pwmconfig will attempt to stop your fans, one at a time, for approximately 5 seconds each. This may cause your processor temperature to rise. Verify that all fans are running at normal speed after this program has exited. pwmconfig does its best to check that the fans are spinning when they are supposed to, but due to the diversity of available motherboards and fans, it shouldn't be blindly trusted. Always verify by yourself.
It is strongly recommended to run pwmconfig at a time when there is no significant system load, to minimize the risk of overheating.
pwmconfig searches your sensors for pulse width modulation (PWM) controls, and tests each one to see if it controls a fan on your motherboard. Note that many motherboards do not have PWM circuitry installed, even if your sensor chip supports PWM.
When a connection is established between a PWM control and a fan, pwmconfig can generate a detailed correlation, to show how a given fan is responding to various PWM duty cycles.
Lastly, pwmconfig will enter in fancontrol configuration mode (unless you decide to skip that part.) In this mode, you are invited to enter several parameters which will determine how the fancontrol daemon regulates the speed of one or more fans in your system based on temperature measurements. In particular, you will have the opportunity to establish mappings between fans and temperature inputs, define the temperature range over which the speed of the fan should be adjusted dynamically, the minimum speed at which the fan should spin, etc. See fancontrol(8) for additional information.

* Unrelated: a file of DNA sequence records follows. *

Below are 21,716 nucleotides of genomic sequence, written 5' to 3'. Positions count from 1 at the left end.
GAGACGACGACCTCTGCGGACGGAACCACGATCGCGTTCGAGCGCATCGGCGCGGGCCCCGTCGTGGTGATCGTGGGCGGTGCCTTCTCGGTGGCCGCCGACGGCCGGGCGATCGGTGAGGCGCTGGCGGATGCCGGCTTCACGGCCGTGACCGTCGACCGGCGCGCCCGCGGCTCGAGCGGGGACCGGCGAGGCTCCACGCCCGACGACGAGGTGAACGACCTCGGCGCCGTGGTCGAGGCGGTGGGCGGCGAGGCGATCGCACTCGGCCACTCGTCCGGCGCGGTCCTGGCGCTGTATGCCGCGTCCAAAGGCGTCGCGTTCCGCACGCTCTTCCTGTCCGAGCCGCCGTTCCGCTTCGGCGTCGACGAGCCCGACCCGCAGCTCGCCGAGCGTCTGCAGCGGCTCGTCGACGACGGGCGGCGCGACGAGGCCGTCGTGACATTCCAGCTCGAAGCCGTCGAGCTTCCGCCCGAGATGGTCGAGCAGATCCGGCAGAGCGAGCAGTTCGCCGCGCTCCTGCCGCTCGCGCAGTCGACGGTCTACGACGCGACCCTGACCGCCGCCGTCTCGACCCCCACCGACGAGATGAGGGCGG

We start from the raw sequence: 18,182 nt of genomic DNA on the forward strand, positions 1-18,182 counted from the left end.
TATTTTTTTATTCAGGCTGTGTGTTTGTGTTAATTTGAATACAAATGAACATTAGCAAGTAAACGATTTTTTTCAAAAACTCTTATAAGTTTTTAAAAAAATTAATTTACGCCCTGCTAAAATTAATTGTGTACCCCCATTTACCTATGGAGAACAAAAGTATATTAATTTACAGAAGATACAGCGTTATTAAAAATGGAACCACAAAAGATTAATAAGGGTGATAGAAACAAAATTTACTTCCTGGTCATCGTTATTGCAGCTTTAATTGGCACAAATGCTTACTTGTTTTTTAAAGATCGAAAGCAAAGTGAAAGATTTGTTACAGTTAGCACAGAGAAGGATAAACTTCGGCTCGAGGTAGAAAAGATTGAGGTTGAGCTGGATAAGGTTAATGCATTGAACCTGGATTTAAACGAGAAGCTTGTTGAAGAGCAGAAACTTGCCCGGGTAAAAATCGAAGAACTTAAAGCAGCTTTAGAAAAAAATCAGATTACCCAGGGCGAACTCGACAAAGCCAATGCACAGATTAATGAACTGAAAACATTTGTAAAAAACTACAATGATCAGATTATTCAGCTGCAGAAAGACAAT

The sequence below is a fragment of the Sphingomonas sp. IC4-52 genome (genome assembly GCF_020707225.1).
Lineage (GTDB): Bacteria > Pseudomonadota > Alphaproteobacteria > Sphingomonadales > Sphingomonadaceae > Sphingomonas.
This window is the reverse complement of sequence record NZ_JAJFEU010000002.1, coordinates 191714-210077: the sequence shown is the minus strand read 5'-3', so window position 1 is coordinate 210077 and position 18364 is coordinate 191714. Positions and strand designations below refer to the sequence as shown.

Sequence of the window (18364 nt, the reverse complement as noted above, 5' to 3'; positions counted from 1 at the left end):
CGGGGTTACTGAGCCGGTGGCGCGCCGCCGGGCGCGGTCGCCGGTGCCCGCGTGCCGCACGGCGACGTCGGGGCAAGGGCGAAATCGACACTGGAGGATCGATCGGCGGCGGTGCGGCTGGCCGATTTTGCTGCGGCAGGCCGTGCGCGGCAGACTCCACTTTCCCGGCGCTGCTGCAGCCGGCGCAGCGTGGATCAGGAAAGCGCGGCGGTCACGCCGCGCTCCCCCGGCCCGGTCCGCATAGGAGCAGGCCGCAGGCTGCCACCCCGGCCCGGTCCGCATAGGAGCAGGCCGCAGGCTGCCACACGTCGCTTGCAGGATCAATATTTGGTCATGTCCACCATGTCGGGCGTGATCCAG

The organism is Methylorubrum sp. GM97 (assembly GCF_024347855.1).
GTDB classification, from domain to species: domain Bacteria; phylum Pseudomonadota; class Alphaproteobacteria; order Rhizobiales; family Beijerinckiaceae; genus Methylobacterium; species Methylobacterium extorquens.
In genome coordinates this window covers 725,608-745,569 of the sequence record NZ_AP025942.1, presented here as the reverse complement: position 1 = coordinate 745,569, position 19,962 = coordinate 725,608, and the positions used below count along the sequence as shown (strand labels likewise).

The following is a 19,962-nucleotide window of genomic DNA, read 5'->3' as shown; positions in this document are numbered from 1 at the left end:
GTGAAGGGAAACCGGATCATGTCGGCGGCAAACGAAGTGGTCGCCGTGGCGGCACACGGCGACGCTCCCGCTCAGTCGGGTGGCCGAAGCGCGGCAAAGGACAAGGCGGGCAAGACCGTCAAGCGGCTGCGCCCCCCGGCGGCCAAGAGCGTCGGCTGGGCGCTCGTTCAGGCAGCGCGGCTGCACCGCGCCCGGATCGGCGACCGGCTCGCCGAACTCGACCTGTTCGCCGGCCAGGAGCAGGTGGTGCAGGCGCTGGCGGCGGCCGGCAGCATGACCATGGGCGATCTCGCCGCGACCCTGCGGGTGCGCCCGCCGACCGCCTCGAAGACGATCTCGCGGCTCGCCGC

The term "PWM" is used because most fan control systems in computers are based on pulse width modulation. Some motherboards however use DC variation instead. So, the term "PWM" should be seen as a generic term for "fan speed control", regardless of the actual method used.
Marius Reiner <email@example.com>, Jean Delvare <firstname.lastname@example.org>